We seem to worry more than our ancestors, surrounded though they were by exploding steamboat boilers, raging epidemics, crashing trains, panicked crowds, and flaming theaters. Perhaps this is because the safer life imposes an ever increasing burden of attention. Not just in the dilemmas of medicine but in the management of natural hazards, in the control of organisms, in the running of offices, and even in the playing of games there are, not necessarily more severe, but more subtle and intractable problems to deal with.
While Tenner does not proffer explicit guidance for dealing with the phenomenon he describes, one main lesson we can draw from his analysis is that revenge effects are to be expected, even if they cannot be predicted. This is because “the real benefits usually are not the ones that we expected, and the real perils are not those we feared.”
Chains of cause and effect within complex systems are stranger than we can often imagine. We should expect the unexpected, rather than expecting particular effects.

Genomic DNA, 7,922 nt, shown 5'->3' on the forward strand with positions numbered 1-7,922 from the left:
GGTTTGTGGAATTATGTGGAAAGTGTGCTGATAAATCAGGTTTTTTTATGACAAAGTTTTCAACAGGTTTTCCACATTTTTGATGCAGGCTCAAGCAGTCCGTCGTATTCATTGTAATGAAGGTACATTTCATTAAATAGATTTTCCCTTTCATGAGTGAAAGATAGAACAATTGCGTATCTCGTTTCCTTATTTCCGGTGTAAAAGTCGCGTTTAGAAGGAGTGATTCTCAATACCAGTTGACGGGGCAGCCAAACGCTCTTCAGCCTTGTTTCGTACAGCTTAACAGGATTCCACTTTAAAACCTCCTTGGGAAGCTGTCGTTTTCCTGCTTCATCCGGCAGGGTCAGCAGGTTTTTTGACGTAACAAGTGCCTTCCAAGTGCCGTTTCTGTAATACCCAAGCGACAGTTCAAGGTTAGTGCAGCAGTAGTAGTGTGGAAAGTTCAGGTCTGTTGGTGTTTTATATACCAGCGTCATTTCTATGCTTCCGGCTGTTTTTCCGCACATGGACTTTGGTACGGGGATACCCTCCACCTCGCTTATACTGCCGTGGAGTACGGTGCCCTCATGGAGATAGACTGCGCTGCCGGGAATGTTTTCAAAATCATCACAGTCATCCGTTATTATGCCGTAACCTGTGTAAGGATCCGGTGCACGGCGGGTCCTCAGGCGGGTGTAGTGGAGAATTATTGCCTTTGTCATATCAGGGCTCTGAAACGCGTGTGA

While we cannot anticipate all consequences, we can prepare for their existence and factor it into our estimation of the benefits of new technology. Indeed, we should avoid becoming overconfident about our ability to see the future, even when we use second-order thinking. As much as we might prepare for a variety of impacts, revenge effects may be dependent on knowledge we don’t yet possess. We should expect larger revenge effects the more we intensify something (e.g., making cars faster means worse crashes).
Before we intervene in a system, assuming it can only improve things, we should be aware that our actions can do the opposite or do nothing at all. Our estimations of benefits are likely to be more realistic if we are skeptical at first.
If we bring more caution to our attempts to change the world, we are better able to avoid being bitten.